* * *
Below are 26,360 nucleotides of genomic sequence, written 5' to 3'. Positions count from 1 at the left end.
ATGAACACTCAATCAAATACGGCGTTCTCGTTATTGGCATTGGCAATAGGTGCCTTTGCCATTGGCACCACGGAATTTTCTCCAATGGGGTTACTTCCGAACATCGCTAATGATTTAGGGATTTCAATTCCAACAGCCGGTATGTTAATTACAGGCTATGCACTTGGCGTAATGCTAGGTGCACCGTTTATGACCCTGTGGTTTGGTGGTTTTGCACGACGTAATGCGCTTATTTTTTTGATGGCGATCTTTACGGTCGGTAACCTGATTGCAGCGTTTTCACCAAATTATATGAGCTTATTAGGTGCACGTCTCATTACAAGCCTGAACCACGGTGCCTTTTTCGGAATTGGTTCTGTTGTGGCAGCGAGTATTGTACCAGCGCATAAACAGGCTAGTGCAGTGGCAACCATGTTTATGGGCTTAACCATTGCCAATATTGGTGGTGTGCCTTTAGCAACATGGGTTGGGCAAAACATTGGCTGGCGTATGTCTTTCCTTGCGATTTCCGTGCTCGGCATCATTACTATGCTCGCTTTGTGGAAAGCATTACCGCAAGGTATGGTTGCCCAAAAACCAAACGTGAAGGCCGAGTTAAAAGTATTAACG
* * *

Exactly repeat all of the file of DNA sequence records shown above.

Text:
Below are 26,360 nucleotides of genomic sequence, written 5' to 3'. Positions count from 1 at the left end.
ATGAACACTCAATCAAATACGGCGTTCTCGTTATTGGCATTGGCAATAGGTGCCTTTGCCATTGGCACCACGGAATTTTCTCCAATGGGGTTACTTCCGAACATCGCTAATGATTTAGGGATTTCAATTCCAACAGCCGGTATGTTAATTACAGGCTATGCACTTGGCGTAATGCTAGGTGCACCGTTTATGACCCTGTGGTTTGGTGGTTTTGCACGACGTAATGCGCTTATTTTTTTGATGGCGATCTTTACGGTCGGTAACCTGATTGCAGCGTTTTCACCAAATTATATGAGCTTATTAGGTGCACGTCTCATTACAAGCCTGAACCACGGTGCCTTTTTCGGAATTGGTTCTGTTGTGGCAGCGAGTATTGTACCAGCGCATAAACAGGCTAGTGCAGTGGCAACCATGTTTATGGGCTTAACCATTGCCAATATTGGTGGTGTGCCTTTAGCAACATGGGTTGGGCAAAACATTGGCTGGCGTATGTCTTTCCTTGCGATTTCCGTGCTCGGCATCATTACTATGCTCGCTTTGTGGAAAGCATTACCGCAAGGTATGGTTGCCCAAAAACCAAACGTGAAGGCCGAGTTAAAAGTATTAACG